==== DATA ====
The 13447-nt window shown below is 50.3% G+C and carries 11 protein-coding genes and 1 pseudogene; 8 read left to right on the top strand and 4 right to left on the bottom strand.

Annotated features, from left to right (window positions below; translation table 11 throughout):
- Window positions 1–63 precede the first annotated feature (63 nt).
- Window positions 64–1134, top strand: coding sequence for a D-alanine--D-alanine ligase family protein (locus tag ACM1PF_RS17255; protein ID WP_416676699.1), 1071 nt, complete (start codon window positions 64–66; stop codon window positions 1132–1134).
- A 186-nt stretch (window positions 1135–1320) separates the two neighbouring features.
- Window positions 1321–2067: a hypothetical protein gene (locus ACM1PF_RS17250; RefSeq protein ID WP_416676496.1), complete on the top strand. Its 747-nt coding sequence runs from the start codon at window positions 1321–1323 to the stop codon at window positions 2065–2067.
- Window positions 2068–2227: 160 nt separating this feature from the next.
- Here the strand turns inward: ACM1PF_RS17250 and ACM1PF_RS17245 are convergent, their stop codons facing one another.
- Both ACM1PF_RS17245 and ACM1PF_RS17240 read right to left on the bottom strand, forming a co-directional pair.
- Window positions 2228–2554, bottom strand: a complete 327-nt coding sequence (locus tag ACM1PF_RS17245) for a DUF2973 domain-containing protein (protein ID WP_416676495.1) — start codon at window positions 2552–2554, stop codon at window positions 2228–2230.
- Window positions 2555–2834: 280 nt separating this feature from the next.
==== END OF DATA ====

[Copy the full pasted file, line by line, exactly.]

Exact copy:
The 13447-nt window shown below is 50.3% G+C and carries 11 protein-coding genes and 1 pseudogene; 8 read left to right on the top strand and 4 right to left on the bottom strand.

Annotated features, from left to right (window positions below; translation table 11 throughout):
- Window positions 1–63 precede the first annotated feature (63 nt).
- Window positions 64–1134, top strand: coding sequence for a D-alanine--D-alanine ligase family protein (locus tag ACM1PF_RS17255; protein ID WP_416676699.1), 1071 nt, complete (start codon window positions 64–66; stop codon window positions 1132–1134).
- A 186-nt stretch (window positions 1135–1320) separates the two neighbouring features.
- Window positions 1321–2067: a hypothetical protein gene (locus ACM1PF_RS17250; RefSeq protein ID WP_416676496.1), complete on the top strand. Its 747-nt coding sequence runs from the start codon at window positions 1321–1323 to the stop codon at window positions 2065–2067.
- Window positions 2068–2227: 160 nt separating this feature from the next.
- Here the strand turns inward: ACM1PF_RS17250 and ACM1PF_RS17245 are convergent, their stop codons facing one another.
- Both ACM1PF_RS17245 and ACM1PF_RS17240 read right to left on the bottom strand, forming a co-directional pair.
- Window positions 2228–2554, bottom strand: a complete 327-nt coding sequence (locus tag ACM1PF_RS17245) for a DUF2973 domain-containing protein (protein ID WP_416676495.1) — start codon at window positions 2552–2554, stop codon at window positions 2228–2230.
- Window positions 2555–2834: 280 nt separating this feature from the next.